Gene therapy cures a severe paediatric neurodegenerative disease in animal models

July 2, 2013

A single session of a gene therapy developed by the Universitat Autonoma de Barcelona (UAB) cures Sanfilippo Syndrome A in animal models. This syndrome is a neurodegenerative disease that affects between 1 and 9 out of every 100,000 children, and causes the death of the child on reaching adolescence. The study has been published in The Journal of Clinical Investigation.

Sanfilippo Syndrome type A, or Mucopolysaccharidosis type IIIA (MPSIIIA), is a neurodegenerative disease caused by mutations in the gene that encodes the enzyme sulfamidase. Mutations in this gene lead to deficiencies in the production of the enzyme, which is essential for the breakdown of substances known as glycosaminoglicans. If these substances are not broken down, they accumulate in the cells and cause neuroinflammation and organ dysfunction, mainly in the brain, but also in other parts of the body. Children born with this mutation are diagnosed from the age of 4 or 5. They suffer neurodegeneration, causing mental retardation, aggressiveness, hyperactivity, sleep alterations, loss of speech and , and they die in adolescence.

A team of researchers headed by the director of the UAB's Centre for Animal Biotechnology and Gene Therapy (CBATEG), Fàtima Bosch, has developed a that cures this disease in animal models, with pre-clinical studies in mice and dogs. The treatment consists of a single surgical intervention in which an adenoassociated is injected into the cerebrospinal fluid, the liquid that surrounds the brain and the spinal cord. The virus, which is completely harmless, genetically modifies the cells of the brain and the spinal cord so that they produce sulfamidase, and then spreads to other parts of the body, like the liver, where it continues to induce production of the enzyme.

Once the enzyme's activity is restored, glycosaminoglican levels return to normal for life, their accumulation in cells disappears, along with the neuroinflammation and dysfunctions of the brain and other affected organs, and the animal's behaviour and its life expectancy return to normal. While mice with the disease lived only up to 14 months, those given the treatment survived as long as healthy ones.

This is a joint project between the UAB and the pharmaceutical company Esteve. The study has been published in the online edition of The Journal of Clinical Investigation.

Explore further: Study shows halting an enzyme can slow multiple sclerosis in mice

More information: Haurigot, V. et al. Whole body correction of mucopolyscaccharidosis IIIA by intracerebrospinal fluid gene therapy, The Journal of Clinical Investigation Vol 123, number 8, August 2013.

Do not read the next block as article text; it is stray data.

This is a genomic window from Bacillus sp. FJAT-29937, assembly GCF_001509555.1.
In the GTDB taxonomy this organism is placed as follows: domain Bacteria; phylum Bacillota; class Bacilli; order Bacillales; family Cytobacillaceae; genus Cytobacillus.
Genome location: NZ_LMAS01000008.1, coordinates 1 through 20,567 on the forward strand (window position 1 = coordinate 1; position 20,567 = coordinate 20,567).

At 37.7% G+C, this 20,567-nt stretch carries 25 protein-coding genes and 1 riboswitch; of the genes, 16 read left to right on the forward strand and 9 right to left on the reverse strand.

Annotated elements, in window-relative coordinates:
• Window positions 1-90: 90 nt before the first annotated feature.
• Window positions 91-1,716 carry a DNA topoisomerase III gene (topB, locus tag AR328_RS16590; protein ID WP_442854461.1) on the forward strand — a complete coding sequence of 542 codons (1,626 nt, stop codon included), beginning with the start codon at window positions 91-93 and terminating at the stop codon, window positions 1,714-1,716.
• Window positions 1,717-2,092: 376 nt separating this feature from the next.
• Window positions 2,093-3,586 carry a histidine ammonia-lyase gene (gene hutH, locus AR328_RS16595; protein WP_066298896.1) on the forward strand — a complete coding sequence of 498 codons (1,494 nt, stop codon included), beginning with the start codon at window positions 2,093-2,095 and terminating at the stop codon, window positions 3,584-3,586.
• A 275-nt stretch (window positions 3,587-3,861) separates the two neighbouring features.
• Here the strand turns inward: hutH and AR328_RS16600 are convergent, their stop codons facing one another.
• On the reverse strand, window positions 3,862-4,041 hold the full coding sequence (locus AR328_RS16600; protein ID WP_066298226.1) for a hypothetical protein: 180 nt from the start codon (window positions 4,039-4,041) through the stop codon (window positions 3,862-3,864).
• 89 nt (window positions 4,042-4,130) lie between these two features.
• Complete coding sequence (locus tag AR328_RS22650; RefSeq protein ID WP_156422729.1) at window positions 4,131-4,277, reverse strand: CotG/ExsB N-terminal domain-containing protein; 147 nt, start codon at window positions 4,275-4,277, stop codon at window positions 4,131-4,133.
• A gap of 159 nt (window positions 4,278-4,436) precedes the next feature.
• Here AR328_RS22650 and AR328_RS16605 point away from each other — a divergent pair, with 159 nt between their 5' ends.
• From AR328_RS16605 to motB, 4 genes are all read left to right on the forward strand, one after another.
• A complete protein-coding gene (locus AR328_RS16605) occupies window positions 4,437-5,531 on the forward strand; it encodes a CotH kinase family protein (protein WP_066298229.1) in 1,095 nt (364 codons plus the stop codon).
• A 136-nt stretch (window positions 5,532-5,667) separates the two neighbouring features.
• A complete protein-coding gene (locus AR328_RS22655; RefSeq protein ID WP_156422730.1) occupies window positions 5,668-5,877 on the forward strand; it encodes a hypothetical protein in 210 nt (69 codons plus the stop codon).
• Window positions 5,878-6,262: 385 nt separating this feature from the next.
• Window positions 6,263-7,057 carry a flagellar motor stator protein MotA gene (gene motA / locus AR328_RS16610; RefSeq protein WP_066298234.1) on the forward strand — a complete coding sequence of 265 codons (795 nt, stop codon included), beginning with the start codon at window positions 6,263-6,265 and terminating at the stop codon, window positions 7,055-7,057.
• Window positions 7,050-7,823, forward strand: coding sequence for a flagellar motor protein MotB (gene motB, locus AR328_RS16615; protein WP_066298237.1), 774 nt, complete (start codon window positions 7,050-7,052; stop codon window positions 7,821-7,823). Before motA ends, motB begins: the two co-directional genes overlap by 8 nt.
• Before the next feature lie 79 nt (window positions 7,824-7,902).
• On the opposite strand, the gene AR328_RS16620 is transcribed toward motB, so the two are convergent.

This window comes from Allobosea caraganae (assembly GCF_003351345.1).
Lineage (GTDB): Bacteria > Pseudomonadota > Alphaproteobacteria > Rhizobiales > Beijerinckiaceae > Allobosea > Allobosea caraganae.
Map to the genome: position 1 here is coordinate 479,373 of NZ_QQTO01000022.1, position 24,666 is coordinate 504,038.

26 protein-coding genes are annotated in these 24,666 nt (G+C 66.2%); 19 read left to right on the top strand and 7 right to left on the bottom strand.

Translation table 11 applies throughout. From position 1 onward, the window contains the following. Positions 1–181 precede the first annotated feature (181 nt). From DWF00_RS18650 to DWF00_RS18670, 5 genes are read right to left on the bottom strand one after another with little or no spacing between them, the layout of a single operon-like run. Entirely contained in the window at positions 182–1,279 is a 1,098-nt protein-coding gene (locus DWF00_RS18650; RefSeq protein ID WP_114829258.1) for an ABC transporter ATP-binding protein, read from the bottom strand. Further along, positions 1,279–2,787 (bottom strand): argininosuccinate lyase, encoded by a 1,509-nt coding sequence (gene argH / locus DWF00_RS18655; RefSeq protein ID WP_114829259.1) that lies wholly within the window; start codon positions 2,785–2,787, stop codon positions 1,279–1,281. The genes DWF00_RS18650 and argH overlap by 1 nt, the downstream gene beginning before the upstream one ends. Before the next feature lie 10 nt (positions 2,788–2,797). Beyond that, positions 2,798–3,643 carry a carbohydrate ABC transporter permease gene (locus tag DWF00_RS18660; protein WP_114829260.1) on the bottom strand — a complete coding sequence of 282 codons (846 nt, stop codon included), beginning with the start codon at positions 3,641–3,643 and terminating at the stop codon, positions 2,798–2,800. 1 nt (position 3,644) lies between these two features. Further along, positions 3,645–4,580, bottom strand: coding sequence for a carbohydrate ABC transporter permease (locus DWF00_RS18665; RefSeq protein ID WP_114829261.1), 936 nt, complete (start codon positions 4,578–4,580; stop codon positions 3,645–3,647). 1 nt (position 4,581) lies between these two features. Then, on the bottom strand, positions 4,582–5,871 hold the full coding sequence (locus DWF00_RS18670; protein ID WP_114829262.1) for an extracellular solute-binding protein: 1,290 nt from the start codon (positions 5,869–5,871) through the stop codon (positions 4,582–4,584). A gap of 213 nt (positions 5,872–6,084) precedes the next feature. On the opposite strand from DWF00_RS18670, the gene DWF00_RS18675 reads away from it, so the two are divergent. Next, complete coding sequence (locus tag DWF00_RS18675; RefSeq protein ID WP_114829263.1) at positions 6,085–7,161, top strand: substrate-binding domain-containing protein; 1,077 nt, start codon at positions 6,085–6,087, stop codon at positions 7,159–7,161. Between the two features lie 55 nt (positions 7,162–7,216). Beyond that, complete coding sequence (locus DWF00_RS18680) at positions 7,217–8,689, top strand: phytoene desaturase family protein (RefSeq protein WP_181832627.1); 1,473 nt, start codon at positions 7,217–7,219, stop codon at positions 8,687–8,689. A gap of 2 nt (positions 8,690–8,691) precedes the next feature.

Related Stories

Spanish researchers cure type 1 diabetes in dogs

February 7, 2013

Researchers from the Universitat Autònoma de Barcelona (UAB), led by Fàtima Bosch, have shown for the first time that it is possible to cure diabetes in large animals with a single session of gene therapy. As published ...

Discovery may lead to new treatments for jaundice

June 10, 2013

Helping to protect newborns and older patients against more severe effects of jaundice is the hope of University of Guelph researchers, who have shown how a liver enzyme protects cells from damage caused by the condition.

No danger of cancer through gene therapy virus

June 19, 2013

In fall 2012, the European Medicines Agency (EMA) approved the modified adeno-associated virus AAV-LPL S447X as the first ever gene therapy for clinical use in the Western world. uniQure, a Dutch biotech company, had developed ...

Recommended for you

Researchers grow retinal nerve cells in the lab

November 30, 2015

Johns Hopkins researchers have developed a method to efficiently turn human stem cells into retinal ganglion cells, the type of nerve cells located within the retina that transmit visual signals from the eye to the brain. ...

Shining light on microbial growth and death inside our guts

November 30, 2015

For the first time, scientists can accurately measure population growth rates of the microbes that live inside mammalian gastrointestinal tracts, according to a new method reported in Nature Communications by a team at the ...

Functional human liver cells grown in the lab

November 26, 2015

In new research appearing in the prestigious journal Nature Biotechnology, an international research team led by The Hebrew University of Jerusalem describes a new technique for growing human hepatocytes in the laboratory. ...


Please sign in to add a comment. Registration is free, and takes less than a minute. Read more

Click here to reset your password.
Sign in to get notified via email when new comments are made.